Our species has developed entirely wrong ideas about nature which are not based on intimacy with what we are studying or a ‘part’ of. Nature, like our own bodies and minds, does not have ‘parts’. Parts are a model we derived from mechanisms, which can best be thought of as ‘structured isolation of function’ or ‘dead factors in time and relation’.
Each organism in nature is actually far older than our ideas about the ‘flat unit’ age of the universe. We have made the same mistakes in misunderstanding the essence of time that we have made in misunderstanding organisms and human beings... namely, that isolates are the unit of study. Isolates cannot exist in nature, because nature, like humanity, is a complexly layered network of relational interinfluence. So to understand a person, or organism, we must begin with the whole of time and nature, and work back toward the so-called ‘individual’.
When an animal is removed from its temporal, locational and symbiotic networks, we are no longer looking at the correct element — we are looking at something that is dying due to having been removed from its natural relationships and contexts. While it is nominally true that an octopus, for example, is still the »same class of organism when removed from the ocean, it is no longer the same relational creature.
Nature is unimaginably sophisticated, and unlike the wrongminded models we have derived and popularized for the purposes of research or commerce. It is a unity first, and that unity is temporally and relationally more complex than the entirety of human knowledge or computation. A single modest organism... an ant or flea... is so temporally and relationally complex that the entire history of human thought and science is, compared to it, barely a speck of dust... and most of that speck is simply a conglomeration of mistakes that are the result of having started... and continued... from a position so erroneous that it would be comical if it were not catastrophic.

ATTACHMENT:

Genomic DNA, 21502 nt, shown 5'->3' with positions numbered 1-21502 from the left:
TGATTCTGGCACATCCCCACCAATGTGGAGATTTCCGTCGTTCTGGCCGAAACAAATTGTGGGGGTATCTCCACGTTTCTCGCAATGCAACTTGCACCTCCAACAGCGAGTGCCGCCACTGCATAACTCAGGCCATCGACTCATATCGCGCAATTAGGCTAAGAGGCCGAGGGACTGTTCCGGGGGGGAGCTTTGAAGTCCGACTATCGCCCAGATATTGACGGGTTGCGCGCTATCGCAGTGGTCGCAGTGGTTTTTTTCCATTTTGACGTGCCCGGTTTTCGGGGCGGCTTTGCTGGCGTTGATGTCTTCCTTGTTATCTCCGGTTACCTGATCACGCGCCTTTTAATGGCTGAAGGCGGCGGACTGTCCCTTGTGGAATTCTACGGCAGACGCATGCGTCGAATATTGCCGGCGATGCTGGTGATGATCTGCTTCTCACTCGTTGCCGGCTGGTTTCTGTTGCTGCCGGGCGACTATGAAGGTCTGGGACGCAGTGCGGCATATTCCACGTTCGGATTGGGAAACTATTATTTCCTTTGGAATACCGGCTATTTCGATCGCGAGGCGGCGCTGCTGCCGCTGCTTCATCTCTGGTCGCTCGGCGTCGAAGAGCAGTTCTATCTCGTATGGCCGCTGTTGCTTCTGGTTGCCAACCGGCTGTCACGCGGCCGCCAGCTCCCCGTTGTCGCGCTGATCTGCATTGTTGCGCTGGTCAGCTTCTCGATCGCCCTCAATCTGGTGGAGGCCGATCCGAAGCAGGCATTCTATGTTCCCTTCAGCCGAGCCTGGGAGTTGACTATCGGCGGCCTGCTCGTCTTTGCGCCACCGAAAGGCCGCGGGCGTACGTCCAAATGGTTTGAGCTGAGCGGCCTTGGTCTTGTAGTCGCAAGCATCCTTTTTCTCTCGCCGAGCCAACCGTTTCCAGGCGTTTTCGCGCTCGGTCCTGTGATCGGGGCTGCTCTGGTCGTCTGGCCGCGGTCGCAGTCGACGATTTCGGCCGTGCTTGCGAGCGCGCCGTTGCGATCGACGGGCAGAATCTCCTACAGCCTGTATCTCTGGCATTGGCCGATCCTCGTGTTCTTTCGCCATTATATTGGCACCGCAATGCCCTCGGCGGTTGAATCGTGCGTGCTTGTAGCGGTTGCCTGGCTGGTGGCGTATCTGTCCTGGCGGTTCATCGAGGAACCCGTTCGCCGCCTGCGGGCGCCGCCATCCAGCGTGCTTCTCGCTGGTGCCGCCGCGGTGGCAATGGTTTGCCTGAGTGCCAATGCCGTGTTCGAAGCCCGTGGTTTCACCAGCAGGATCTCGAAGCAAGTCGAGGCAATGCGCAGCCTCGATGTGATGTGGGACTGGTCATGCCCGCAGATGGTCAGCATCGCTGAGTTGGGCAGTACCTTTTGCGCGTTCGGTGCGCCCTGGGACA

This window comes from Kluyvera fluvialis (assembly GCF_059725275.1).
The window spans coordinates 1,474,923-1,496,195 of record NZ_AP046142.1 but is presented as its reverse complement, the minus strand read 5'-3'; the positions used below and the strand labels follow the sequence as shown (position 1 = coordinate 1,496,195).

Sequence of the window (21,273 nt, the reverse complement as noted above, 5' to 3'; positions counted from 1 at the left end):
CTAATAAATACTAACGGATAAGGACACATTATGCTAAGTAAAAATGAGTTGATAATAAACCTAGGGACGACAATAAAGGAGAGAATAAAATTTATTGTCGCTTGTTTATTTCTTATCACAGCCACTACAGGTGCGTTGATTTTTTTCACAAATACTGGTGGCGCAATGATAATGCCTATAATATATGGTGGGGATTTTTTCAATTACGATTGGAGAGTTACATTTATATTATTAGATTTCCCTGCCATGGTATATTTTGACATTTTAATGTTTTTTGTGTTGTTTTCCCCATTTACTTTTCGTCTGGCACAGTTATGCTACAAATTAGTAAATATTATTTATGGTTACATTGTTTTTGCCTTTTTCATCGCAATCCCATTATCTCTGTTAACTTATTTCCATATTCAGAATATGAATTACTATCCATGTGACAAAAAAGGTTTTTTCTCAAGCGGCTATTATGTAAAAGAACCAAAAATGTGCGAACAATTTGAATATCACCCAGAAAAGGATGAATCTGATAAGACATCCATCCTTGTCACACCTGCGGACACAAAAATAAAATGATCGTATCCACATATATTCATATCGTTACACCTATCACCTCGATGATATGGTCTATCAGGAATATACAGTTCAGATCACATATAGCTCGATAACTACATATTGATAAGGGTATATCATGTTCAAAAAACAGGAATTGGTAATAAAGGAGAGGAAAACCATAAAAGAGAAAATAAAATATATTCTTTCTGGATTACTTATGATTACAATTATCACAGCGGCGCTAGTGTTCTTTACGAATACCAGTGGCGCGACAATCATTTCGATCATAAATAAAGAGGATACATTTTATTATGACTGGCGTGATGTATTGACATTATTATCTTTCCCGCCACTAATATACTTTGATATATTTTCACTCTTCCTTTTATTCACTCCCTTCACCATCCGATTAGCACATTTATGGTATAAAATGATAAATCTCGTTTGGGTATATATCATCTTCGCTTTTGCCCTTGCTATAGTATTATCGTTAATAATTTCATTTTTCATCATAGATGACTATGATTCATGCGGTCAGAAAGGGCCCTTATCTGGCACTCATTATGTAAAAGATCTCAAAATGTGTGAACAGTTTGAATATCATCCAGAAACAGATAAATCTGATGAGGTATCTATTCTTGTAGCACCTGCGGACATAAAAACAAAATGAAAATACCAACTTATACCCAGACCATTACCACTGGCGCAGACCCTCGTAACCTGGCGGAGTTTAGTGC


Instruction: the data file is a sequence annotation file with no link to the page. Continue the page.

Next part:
To understand an organism or a human being, we must first correct the misconceptions that plague our history and purposes in study, and a good starting place is the recognition that organisms are relational organs in networks whose sophistication is staggeringly incomputable.
This means that we must begin with understanding the relationships and temporalities involved, and realize that humans and organisms are expressions of the entire history of the universe, time, and life on Earth. Then they are expressions of their direct experiences, local and distributed. The Earth is a node in a network that extends not only beyond local time and space... it extends beyond what it has thus far been possible to conceive of. If we are to begin to understand humans or animals, we must invent new base concepts that are more like what we are concerned with than any of the ideas or methods we currently possess... and this demands a deep intimacy with the subjects involved, rather than a ‘parts make wholes’ model.
One cannot study the hand by amputating a finger. Similarly, when we isolate the unit of study, we have embarked on a cascade of errors that must therefrom ensue. This results in something like the opposite of knowledge, and it is a catastrophe for our own minds and world.
— an intelligence agent